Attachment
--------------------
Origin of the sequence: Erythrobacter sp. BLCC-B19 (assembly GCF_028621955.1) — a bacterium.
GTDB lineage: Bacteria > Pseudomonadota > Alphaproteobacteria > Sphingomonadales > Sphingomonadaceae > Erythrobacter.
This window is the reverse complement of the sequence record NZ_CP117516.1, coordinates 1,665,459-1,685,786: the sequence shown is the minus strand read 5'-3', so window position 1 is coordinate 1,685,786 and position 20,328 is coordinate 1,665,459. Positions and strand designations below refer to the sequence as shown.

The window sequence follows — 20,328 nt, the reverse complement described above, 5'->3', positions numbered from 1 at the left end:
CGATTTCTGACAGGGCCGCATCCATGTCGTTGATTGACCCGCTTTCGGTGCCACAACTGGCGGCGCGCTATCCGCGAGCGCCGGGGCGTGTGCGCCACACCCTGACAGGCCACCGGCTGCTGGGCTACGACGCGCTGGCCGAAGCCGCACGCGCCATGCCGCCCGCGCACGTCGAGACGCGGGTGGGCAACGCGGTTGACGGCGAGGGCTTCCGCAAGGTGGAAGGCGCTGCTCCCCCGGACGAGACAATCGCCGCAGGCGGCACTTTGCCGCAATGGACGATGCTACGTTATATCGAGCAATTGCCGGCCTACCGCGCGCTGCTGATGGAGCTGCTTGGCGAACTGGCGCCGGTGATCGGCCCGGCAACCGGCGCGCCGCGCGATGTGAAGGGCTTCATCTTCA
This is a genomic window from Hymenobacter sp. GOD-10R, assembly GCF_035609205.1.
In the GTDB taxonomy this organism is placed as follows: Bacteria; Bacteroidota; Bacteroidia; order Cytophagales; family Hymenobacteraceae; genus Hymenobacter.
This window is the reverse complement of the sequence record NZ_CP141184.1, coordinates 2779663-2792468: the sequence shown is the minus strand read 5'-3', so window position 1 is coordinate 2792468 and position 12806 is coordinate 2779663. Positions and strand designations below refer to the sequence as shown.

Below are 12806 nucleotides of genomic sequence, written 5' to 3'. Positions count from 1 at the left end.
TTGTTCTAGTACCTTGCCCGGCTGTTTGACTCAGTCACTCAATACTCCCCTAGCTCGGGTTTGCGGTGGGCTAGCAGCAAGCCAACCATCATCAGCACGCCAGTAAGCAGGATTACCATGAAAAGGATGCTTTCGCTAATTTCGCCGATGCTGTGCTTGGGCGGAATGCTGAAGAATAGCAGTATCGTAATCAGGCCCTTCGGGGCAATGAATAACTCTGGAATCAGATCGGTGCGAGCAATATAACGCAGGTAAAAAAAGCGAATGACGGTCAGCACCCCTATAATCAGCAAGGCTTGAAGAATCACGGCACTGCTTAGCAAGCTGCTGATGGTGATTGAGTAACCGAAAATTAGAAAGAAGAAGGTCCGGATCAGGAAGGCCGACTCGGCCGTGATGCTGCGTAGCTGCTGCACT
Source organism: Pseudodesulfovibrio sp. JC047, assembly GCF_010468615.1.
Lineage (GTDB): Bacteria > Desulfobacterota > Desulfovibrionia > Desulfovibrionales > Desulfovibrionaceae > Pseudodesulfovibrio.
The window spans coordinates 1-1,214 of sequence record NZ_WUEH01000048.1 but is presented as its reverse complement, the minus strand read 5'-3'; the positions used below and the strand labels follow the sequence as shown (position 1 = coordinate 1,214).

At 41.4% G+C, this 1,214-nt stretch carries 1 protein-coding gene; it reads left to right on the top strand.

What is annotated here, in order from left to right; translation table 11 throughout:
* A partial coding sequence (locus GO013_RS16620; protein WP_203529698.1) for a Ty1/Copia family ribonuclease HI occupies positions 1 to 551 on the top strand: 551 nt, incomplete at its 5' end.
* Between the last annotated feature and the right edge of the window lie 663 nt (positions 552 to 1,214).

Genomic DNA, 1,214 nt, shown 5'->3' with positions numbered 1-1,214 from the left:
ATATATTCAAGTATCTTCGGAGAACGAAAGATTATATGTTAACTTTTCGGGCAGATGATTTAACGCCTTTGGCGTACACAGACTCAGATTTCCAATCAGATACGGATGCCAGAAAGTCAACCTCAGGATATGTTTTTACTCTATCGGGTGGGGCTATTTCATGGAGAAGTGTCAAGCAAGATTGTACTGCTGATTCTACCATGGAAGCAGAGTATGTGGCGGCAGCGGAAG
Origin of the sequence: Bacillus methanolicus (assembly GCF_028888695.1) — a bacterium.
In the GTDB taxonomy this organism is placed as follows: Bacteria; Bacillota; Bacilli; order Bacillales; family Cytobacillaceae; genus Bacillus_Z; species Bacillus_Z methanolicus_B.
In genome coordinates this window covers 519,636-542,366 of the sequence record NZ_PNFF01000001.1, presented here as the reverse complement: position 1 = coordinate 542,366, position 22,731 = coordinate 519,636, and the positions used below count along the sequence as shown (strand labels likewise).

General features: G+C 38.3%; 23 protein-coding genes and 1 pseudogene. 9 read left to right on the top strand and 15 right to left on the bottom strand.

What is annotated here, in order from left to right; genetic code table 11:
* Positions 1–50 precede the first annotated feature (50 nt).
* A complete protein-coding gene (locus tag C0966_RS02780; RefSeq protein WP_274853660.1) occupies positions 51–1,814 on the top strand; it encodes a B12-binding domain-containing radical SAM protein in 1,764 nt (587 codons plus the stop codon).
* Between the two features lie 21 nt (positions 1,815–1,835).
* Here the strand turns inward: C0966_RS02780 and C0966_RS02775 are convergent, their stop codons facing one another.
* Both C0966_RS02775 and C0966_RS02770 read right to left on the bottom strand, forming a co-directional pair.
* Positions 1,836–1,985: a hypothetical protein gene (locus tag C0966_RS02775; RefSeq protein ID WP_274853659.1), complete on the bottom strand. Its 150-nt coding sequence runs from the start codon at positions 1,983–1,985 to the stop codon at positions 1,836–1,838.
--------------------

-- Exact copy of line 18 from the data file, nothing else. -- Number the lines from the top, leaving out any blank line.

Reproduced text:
Genomic DNA, 1,214 nt, shown 5'->3' with positions numbered 1-1,214 from the left: